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Did Roman legionaries sing songs during march?

This post is also available in: Polish (polski)

Life in the army has always been hard and required soldiers to have strong will, perseverance and physical strength. Long and demanding marches caused that the soldiers tried to diversify time in various ways, including singing. Did Roman legionaries do the same?

We do not have a large number of sources to confirm this. However, Suetonius in his biography of Caesar left us evidence that they songs in Roman legions were present. And so, during Caesar’s triumph in 46 BCE. veterans were mockingly sang (Suetonius clearly used the verb “sing”):

Caesar vanquished the Gauls, Nicomedes Caesar, Caesar who vanquished the Gauls now triumphs. Nicomedes does not triumph, who vanquished Caesar […]
(Gallias caesar subegit, nicomedes caesarem, ecce caesar nunc triumphat qui subegit gallias. Nicomedes non triumphat, qui subegit caesarem.)

Citizens, keep an eye on your wives, we’re bringing back the bald adulterer. He’s fucked away the gold in Gaul that you loaned him here in Rome. […]
(Urbani, servate uxores, moechum calvum adducimus. Aurum in gallia effutuisti, hic sumpsisti mutuum.)

Suetonius, Julius Caesar, 49, 51

Tłum z kolei innym razem śpiewał:

Caesar leads the Gauls in triumph, likewise into the Senate House. The Gauls have laid aside their trousers and put on the broad purple stripe.
(Gallos caesar in triumphum ducit, idem in curiam, galli bracas deposuerunt, latum clavum sumperunt.)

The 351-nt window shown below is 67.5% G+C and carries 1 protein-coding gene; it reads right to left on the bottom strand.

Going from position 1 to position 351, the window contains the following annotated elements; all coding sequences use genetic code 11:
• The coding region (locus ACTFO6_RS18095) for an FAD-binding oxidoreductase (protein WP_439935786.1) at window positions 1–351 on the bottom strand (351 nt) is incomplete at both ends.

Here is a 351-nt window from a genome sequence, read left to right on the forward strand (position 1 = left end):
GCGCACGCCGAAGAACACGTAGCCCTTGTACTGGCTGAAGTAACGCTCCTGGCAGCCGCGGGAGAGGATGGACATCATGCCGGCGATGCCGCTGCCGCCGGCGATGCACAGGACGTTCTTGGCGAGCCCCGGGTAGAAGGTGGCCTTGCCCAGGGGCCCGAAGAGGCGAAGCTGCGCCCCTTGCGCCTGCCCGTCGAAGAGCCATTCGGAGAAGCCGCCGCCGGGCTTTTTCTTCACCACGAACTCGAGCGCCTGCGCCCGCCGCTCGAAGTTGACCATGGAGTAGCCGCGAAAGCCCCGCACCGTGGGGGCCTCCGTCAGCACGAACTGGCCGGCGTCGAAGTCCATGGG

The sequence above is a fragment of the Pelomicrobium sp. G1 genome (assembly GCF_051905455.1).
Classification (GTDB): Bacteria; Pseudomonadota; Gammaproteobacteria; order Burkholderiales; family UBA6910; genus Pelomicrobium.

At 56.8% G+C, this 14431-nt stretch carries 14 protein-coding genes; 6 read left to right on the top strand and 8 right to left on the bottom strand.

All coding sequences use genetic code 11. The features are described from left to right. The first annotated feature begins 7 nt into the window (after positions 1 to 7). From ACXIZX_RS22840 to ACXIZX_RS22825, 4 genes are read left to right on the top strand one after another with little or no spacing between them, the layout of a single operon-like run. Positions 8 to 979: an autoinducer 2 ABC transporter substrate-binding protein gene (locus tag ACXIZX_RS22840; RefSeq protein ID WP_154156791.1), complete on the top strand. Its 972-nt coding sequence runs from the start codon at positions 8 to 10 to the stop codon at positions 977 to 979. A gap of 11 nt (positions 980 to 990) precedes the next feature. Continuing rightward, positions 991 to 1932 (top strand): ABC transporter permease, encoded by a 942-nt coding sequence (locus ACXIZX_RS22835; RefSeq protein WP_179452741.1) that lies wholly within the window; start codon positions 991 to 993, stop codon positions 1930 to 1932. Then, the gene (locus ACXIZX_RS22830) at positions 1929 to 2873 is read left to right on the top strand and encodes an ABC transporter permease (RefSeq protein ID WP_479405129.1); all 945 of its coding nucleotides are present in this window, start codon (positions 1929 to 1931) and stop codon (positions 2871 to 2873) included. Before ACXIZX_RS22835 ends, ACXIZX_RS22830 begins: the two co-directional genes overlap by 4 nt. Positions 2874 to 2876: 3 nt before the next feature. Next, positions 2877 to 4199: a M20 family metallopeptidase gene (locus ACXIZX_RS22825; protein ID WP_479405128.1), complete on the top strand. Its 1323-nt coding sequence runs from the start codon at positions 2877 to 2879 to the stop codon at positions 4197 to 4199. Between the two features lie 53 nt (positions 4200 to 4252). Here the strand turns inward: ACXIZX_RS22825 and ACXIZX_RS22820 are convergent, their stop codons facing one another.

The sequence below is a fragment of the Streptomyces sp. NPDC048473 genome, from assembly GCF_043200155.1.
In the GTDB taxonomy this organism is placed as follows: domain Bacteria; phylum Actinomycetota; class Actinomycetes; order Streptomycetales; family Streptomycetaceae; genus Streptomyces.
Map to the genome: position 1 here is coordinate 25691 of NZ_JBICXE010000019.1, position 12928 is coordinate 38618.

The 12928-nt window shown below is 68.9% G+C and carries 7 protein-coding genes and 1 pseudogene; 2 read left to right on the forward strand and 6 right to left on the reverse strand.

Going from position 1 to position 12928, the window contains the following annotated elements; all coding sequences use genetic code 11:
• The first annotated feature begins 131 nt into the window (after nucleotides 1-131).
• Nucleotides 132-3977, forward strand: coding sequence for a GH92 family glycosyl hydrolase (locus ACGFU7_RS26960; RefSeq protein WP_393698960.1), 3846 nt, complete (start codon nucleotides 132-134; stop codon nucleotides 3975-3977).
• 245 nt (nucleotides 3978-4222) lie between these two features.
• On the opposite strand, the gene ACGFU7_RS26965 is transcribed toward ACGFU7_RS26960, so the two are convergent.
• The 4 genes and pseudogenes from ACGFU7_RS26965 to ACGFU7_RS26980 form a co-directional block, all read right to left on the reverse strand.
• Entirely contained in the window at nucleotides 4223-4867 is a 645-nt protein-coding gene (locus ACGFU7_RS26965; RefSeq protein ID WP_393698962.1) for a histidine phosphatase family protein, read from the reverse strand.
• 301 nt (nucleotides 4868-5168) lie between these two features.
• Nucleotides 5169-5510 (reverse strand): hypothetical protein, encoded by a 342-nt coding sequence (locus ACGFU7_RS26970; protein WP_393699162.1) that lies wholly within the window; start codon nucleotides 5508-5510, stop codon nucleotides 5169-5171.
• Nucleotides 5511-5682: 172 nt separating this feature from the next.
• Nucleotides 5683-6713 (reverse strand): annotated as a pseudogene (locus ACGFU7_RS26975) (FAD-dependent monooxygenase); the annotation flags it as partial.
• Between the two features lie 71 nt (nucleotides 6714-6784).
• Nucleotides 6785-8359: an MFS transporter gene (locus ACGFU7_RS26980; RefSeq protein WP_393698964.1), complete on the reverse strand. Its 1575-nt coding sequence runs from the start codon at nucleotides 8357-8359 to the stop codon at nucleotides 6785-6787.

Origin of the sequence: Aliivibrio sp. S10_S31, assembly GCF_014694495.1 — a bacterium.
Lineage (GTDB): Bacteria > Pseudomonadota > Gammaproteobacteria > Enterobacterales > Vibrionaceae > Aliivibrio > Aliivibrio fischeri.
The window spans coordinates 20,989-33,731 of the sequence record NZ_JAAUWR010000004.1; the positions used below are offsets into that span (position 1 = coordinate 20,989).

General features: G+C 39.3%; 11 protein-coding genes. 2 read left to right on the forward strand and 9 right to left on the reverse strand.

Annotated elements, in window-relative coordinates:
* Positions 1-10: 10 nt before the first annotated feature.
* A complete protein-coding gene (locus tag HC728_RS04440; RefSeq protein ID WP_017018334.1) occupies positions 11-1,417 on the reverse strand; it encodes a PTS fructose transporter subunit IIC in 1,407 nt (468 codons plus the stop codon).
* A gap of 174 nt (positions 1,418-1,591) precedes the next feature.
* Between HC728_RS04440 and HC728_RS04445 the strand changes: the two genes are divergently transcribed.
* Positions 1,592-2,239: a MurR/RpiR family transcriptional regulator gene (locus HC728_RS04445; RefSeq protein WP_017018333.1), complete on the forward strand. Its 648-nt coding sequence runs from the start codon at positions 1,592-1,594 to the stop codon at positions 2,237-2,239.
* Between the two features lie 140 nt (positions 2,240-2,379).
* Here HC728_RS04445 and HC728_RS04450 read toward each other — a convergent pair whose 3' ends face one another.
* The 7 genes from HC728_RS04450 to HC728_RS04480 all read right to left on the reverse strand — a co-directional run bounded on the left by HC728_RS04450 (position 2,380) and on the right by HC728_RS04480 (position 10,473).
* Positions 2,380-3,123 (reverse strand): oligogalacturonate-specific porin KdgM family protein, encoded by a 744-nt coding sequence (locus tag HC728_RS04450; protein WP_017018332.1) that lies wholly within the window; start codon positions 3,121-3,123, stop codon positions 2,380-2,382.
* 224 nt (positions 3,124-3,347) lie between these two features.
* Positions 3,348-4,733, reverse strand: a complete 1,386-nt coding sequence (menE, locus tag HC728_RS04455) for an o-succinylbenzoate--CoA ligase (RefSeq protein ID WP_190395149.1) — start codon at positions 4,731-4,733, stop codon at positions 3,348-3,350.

Suetonius, Julius Caesar, 80

We don’t really know how the words were sang. Few facts about the music or rhythm of the Romans have survived to our times. On the website of the reconstruction group “The Roman Military Research Society” we can find an interpretation of the account of the late Roman poet Prudentius in the work “Psychomachia”. According to this interpretation, the rhythm would be as follows:

  • one, two, three, four
  • five, six, seven, eight
  • nine, ten, eleven, twelve
  • one, two, three

We know that music was part of everyday life, and some musicians in Rome enjoyed great popularity. However, taking into account the unique technological development of the Roman army and professional approach, in my opinion it cannot be crossed out that Roman legionaries would not sing during the march. Directors of the movie “Ben Hur” from 2016 presented an interesting performance:

The filmmakers used here the method of singing known among others in the US Army, where ranks respond to the call of an officer. You cannot say that it does not sound impressive.

In addition, it should be mentioned that musical instruments were used in the Roman army. Of the instruments, the best known and associated with military life were trumpets and signal horns, in particular the bronze or wood tube, stuck with leather. On the bronze tube music was played at the victory, on the wooden tuba in turn during the retreat. Also known were horns (cornu) in bronze, bent in a semicircle, lituus in the shape of the letter “J” and buccina (bucina).

Sources

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